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  • Cited by 29
Cambridge University Press
Online publication date:
July 2021
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Book description

How can the stunning diversity of social systems and behaviours seen in nature be explained? Drawing on social evolution theory, experimental evidence and studies conducted in the field, this book outlines the fundamental principles of social evolution underlying this phenomenal richness.To succeed in the competition for resources, organisms may either 'race' to be quicker than others, 'fight' for privileged access, or 'share' their efforts and gains. The authors show how the ecology and intrinsic attributes of organisms select for each of these strategies, and how a handful of straightforward concepts explain the evolution of successful decision rules in behavioural interactions, whether among members of the same or different species. With a broad focus ranging from microorganisms to humans, this is the first book to provide students and researchers with a comprehensive account of the evolution of sociality by natural selection.


Finalist, 2022 PROSE Award for Biological Sciences


‘Taborsky and his colleagues have worked hard to achieve an authoritative, theoretically sound and necessary updating of an important field of biology.’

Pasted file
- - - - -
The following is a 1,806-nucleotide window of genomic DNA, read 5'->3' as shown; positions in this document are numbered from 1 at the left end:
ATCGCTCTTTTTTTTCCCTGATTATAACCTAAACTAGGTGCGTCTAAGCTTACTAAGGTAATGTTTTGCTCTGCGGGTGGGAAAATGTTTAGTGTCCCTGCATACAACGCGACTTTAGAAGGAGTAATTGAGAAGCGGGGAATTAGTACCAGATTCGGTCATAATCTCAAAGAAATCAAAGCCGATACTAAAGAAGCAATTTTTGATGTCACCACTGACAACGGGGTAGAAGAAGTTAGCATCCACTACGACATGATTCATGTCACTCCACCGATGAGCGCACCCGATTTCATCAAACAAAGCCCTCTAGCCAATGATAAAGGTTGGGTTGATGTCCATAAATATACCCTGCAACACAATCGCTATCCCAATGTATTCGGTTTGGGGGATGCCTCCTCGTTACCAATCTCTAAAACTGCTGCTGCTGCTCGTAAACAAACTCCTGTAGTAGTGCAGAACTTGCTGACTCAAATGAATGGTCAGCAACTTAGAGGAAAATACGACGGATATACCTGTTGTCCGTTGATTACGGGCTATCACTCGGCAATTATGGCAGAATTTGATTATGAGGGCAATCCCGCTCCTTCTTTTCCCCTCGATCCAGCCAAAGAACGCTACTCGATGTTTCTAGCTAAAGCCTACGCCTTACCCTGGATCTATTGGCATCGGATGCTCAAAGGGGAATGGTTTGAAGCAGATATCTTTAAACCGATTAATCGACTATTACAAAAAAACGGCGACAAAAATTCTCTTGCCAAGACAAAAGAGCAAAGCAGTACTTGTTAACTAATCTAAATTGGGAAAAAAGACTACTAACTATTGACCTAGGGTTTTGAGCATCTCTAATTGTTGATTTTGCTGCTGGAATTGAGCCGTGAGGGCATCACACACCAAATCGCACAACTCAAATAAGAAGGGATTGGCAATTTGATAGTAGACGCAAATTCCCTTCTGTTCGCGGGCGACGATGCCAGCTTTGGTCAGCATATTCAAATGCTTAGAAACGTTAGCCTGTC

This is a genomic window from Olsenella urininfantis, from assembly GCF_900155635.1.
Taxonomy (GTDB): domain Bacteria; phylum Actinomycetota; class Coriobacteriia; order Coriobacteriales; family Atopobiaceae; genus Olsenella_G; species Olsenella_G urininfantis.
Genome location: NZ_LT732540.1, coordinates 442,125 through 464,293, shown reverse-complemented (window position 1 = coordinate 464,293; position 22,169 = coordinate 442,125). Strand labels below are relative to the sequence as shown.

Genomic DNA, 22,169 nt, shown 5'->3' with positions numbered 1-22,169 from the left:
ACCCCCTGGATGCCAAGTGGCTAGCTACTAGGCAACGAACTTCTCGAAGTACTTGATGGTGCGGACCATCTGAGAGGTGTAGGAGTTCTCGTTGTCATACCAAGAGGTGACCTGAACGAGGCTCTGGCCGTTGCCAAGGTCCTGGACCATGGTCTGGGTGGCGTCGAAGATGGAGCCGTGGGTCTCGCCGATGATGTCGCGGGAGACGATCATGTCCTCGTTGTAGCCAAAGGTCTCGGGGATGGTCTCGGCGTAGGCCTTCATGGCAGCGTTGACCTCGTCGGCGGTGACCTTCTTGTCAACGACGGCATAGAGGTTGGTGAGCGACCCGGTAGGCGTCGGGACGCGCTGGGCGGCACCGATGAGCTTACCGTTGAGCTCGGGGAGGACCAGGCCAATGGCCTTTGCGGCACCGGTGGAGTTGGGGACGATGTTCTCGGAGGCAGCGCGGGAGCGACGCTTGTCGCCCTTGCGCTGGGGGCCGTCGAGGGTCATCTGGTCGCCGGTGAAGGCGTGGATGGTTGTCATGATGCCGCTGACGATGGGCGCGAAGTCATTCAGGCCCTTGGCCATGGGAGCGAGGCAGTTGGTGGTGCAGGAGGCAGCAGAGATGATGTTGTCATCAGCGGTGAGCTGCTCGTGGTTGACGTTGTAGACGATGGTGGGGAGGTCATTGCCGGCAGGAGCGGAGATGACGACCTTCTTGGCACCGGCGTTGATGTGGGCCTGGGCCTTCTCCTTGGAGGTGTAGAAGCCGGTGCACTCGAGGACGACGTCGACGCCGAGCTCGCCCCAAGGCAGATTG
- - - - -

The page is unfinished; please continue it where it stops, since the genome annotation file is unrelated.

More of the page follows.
Richard Dawkins - University of Oxford, UK

‘The fruitful interplay between social theory and field studies, which forms the central theme of this wonderful book, will be inspirational to new students and experienced researchers alike.’

Nick Davies - University of Cambridge, UK

‘This is an exceptional book, well worth holding onto, if only for the synthesis of its chosen topic, the evolution of social behaviour in her many dimensions. Also captivating and compelling throughout.’

Robert Trivers - Jamaica and USA

‘Taborsky, Cant and Komdeur’s assessment of progress in the theory, experiments and naturalistic observation of social behaviour is novel, authoritative, lively and provocative. This will be a go-to reference for years.’

Richard Wrangham - Harvard University, USA

‘How do we explain the amazing variation in social behaviours and association patterns of group-living species, including bacteria, insects and mammals? When does it pay off to cooperate, and when to escalate a fight? Three grandmasters in the field of social evolution have teamed up to provide us with a brilliant survey of the state of the art. Combining an introduction of key concepts with selected case studies, they show how the combination of theoretical modelling with empirical research fuels progress in the field of social evolution. They also make an excellent case for the importance of field studies. A must-read for all students and scholars interested in the riddles of social evolution.’

Julia Fischer - German Primate Center and University of Göttingen, Germany

‘A comprehensive and authoritative survey of the evolution of animal social behaviour that explains how conflict and cooperation interact to generate the astonishing diversity of animal societies.’

Tim Clutton-Brock - University of Cambridge, UK